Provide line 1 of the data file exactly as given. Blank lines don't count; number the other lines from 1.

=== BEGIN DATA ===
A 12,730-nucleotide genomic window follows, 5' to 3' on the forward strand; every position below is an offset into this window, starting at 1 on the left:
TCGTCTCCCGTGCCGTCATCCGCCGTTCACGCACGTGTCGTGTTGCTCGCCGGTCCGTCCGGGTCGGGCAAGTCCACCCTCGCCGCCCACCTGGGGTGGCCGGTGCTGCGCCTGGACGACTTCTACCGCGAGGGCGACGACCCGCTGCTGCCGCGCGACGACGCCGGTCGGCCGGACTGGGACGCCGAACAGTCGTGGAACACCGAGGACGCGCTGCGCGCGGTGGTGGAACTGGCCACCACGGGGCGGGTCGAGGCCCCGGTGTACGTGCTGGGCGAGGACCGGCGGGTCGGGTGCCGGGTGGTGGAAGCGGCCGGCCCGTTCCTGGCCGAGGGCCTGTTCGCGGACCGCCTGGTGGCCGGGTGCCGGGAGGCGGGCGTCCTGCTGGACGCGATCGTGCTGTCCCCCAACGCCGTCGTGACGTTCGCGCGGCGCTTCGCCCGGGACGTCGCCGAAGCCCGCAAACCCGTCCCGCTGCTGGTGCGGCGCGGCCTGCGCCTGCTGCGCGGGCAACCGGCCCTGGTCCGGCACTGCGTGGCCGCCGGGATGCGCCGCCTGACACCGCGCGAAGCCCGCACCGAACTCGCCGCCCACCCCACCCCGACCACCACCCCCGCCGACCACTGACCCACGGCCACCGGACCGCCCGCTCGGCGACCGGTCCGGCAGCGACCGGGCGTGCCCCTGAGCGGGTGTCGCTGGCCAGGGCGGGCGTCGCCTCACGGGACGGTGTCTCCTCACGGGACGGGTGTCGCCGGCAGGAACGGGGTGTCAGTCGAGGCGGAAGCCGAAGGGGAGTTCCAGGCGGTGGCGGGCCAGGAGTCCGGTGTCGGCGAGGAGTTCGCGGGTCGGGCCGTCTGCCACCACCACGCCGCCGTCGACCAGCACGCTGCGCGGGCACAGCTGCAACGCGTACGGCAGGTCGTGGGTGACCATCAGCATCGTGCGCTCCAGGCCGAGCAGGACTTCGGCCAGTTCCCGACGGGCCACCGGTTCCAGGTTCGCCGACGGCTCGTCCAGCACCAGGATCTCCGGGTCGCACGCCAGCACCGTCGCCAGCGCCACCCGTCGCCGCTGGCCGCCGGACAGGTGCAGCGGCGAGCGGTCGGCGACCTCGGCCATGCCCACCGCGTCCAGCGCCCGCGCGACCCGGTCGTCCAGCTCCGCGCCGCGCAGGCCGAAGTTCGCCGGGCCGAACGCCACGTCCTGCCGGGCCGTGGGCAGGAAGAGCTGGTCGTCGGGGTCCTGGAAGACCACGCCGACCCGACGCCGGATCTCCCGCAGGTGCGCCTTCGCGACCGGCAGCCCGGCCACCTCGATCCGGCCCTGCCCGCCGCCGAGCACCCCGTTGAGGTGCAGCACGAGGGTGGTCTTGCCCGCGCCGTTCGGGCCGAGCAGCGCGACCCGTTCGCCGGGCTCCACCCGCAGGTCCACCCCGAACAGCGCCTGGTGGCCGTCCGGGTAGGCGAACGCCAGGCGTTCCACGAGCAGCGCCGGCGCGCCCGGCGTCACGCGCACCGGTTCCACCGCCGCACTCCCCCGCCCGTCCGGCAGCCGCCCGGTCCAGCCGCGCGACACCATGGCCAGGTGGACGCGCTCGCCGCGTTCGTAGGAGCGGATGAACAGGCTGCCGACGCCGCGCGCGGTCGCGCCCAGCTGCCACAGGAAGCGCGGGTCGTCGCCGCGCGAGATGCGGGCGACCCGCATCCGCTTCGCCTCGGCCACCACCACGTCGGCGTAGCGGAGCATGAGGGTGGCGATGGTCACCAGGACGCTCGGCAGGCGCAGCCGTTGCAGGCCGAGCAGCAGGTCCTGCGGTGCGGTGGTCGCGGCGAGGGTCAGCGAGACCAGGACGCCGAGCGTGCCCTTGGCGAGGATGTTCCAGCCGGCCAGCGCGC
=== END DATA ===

A 12,730-nucleotide genomic window follows, 5' to 3' on the forward strand; every position below is an offset into this window, starting at 1 on the left: